Spirituality in Social Work Practice and Mental Health Recovery
Policy makers, researchers, practitioners, and recipients of mental health services are advocating more and more for a recovery-oriented mental health system. Proponents of the recovery paradigm posit that people with mental illnesses have the potential to build quality lives regardless of the severity of their symptoms. The recovery paradigm emphasizes self-direction and self-responsibility, and recovery-oriented practitioners strive to assist clients in identifying their strengths and potential resources to support them. In recent years, spirituality and religion have received more attention as potential resources that support a variety of recovery-related goals.
Empirical studies have linked a positive sense of spirituality and religious participation to mental health-promoting behaviors, such as finding meaning in difficult life experiences. Spiritual and religious engagement can also promote a sense of hope and self-esteem, decrease risk behaviors, provide social support, and reduce anxiety, depression, and substance use. At the same time, mental health service users can experience fear, excessive guilt, doubts, or a lack of acceptance from one's spiritual community as a result of their religious or spiritual engagement. However, recent research suggests that people with mental illness frequently utilize positive spiritual coping to enhance recovery, while many who experience spiritual struggles are able effectively work through and learn from such challenges. This webinar offers insights for social work and related practitioners interested in integrating spirituality and religion as part of recovery-oriented mental health practice.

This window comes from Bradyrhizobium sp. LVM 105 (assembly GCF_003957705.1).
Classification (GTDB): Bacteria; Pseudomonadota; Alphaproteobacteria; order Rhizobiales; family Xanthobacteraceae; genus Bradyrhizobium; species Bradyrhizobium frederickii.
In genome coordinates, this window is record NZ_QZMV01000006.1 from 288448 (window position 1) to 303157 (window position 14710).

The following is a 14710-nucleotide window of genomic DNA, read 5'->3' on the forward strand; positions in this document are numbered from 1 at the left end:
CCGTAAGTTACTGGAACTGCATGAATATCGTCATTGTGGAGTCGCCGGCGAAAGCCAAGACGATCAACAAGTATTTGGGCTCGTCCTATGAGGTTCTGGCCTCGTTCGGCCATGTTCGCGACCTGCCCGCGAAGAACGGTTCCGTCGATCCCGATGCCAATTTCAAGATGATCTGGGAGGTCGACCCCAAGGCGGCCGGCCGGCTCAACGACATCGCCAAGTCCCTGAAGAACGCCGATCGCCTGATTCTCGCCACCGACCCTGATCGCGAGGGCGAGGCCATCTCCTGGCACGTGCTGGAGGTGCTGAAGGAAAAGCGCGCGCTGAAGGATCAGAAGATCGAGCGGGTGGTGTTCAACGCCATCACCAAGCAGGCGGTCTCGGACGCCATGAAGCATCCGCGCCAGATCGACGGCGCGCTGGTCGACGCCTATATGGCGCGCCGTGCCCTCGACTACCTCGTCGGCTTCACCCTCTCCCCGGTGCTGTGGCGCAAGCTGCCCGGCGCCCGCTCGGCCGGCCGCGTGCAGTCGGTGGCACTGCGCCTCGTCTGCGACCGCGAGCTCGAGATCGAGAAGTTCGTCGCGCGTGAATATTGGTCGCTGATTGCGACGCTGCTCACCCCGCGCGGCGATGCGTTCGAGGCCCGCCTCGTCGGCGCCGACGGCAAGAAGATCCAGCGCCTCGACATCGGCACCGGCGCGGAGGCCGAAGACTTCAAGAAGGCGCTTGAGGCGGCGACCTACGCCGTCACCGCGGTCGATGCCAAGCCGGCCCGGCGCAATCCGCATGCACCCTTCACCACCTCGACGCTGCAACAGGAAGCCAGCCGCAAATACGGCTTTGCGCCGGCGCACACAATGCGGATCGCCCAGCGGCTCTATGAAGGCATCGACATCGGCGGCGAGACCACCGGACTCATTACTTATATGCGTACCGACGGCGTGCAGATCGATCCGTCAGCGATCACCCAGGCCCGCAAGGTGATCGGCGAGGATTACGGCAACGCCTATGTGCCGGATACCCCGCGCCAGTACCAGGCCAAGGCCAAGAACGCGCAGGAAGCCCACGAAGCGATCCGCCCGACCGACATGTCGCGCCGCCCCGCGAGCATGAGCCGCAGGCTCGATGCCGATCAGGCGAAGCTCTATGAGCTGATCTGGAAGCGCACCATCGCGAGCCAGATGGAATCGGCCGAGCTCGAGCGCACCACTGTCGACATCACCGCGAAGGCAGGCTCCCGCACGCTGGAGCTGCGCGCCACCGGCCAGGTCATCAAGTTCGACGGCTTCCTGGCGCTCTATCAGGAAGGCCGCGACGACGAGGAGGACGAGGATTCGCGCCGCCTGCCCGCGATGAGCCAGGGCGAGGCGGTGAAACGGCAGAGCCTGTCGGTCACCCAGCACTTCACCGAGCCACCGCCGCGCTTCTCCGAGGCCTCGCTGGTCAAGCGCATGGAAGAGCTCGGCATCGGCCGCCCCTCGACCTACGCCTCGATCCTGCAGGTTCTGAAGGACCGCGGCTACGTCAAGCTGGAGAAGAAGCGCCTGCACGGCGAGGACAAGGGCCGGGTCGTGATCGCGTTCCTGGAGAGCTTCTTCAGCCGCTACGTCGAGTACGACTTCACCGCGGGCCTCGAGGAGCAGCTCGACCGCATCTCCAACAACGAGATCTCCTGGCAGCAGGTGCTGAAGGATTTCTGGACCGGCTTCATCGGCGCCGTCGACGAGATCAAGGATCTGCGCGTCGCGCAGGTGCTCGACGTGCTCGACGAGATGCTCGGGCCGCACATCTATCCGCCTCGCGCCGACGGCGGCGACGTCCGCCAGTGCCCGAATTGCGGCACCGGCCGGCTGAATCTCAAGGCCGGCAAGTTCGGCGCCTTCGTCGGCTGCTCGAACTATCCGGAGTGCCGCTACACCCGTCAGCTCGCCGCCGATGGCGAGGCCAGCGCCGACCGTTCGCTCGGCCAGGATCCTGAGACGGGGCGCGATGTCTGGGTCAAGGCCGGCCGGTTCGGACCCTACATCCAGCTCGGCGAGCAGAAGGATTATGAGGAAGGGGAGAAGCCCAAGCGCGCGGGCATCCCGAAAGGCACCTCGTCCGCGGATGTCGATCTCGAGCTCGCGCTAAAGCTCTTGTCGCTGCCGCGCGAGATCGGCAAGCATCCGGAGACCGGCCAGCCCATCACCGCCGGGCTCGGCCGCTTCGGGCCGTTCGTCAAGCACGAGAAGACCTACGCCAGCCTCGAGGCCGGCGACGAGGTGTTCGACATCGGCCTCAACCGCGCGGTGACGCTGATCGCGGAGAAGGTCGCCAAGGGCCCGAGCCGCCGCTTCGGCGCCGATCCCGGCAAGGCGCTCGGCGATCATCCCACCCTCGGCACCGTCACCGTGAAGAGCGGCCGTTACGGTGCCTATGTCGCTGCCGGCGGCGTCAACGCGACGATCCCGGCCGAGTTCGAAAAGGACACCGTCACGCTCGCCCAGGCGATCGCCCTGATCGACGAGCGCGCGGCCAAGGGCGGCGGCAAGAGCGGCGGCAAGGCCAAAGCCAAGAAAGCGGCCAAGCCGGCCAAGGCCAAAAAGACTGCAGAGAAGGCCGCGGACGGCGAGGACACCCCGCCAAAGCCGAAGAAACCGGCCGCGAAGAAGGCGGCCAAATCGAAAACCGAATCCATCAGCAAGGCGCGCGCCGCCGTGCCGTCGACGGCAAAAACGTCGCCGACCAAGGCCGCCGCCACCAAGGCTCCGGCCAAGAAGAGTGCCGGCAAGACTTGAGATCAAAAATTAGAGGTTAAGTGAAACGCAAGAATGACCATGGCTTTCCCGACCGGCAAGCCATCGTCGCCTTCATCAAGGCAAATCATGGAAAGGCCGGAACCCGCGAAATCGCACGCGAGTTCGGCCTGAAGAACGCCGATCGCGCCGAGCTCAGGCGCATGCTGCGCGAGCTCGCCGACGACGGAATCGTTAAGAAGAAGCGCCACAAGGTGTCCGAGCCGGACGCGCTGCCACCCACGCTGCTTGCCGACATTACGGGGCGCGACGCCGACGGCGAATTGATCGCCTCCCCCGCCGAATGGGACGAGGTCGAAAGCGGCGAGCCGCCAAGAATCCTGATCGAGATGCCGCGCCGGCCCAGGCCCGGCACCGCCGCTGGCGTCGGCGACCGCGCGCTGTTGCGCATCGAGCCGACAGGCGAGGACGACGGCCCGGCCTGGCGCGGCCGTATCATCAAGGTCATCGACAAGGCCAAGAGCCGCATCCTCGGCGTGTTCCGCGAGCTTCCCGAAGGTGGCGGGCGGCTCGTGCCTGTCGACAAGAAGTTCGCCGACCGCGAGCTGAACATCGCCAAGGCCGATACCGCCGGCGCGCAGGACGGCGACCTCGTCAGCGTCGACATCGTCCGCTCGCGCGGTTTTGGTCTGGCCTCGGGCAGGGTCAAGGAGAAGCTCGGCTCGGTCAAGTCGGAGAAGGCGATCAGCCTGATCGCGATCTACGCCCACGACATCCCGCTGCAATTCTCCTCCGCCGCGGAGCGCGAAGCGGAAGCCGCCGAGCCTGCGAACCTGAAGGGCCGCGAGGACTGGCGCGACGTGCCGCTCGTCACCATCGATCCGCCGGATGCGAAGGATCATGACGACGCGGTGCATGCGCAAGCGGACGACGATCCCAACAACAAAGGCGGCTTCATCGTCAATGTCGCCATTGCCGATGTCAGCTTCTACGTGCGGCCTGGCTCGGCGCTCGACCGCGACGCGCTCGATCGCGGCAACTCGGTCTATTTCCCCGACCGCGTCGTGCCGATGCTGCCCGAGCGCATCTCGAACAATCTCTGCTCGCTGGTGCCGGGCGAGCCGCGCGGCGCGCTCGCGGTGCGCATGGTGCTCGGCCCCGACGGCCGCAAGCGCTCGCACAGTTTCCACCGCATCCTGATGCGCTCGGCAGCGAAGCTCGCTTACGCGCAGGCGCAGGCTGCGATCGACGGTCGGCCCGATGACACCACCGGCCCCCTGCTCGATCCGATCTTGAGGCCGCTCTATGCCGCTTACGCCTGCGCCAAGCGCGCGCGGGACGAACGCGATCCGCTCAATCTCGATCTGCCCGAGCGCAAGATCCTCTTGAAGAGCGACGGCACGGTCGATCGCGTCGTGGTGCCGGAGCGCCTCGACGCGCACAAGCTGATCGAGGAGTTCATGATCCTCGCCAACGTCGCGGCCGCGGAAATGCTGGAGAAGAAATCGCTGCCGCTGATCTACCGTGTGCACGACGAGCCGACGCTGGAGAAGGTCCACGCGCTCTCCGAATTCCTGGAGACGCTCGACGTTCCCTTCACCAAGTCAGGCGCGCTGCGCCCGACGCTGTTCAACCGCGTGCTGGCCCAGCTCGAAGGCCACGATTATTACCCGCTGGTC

In this live webinar, participants will learn:
- the role of spirituality and religion in mental health recovery
- the various types of spiritual benefits and struggles experienced by mental health service users
- the spiritual developmental process that mental service users engage in as they strive for recovery
- strategies and principles for effectively assessing and addressing spirituality and religion in mental health practice
Mental health educators and practitioners who are interested in incorporating spirituality and religion as part of recovery-oriented practice
This webinar is sponsored by CSWE in partnership with the University of Kansas School of Social Welfare and the Indiana University School of Social Work.
Assistant Professor, Indiana University School of Social Work
Dr. Starnino's scholarship focuses on the role of spirituality in the recovery process for people experiencing mental health-related issues, with specific foci on severe mental illness and trauma. He has experience conducting research on innovative and holistic mental health practice approaches and is currently the lead investigator for a study testing the effectiveness of a spiritually-related group intervention for veterans with PTSD (called Search for Meaning). Dr. Starnino conducted previous intervention research on a widely used mental health recovery program (Wellness Recovery Action Planning), as well as research on spiritual assessment and the spiritual developmental process of people with severe mental illness in the context of recovery. He has several publications on these topics.
W. Patrick Sullivan, PhD (Moderator)
Professor, Indiana University School of Social Work
W. Patrick Sullivan is a Professor at the Indiana University School of Social Work and was also the Director of the Indiana Division of Mental Health and Addiction from 1994-1998. While earning a Ph.D. at the University of Kansas, Sullivan helped develop the Strengths model of Social Work practice, and has extended the model in mental health and addictions treatment and policy. He has over 80 professional publications on a diverse range of topics. He received the Distinguished Hoosier award in 1997 and the Sagamore of the Wabash, the highest civilian award in Indiana, in 2004 for his work in mental health and addictions. Sullivan has served as a steering committee member for the SAMHSA/CSWE Recovery to Practice initiative and also served on the SAMHSA/CSWE Integrated Behavioral Healthcare project. While at Indiana University has won ten awards for teaching and the IUPUI Glen Irwin Experience Excellence Award for Community Service.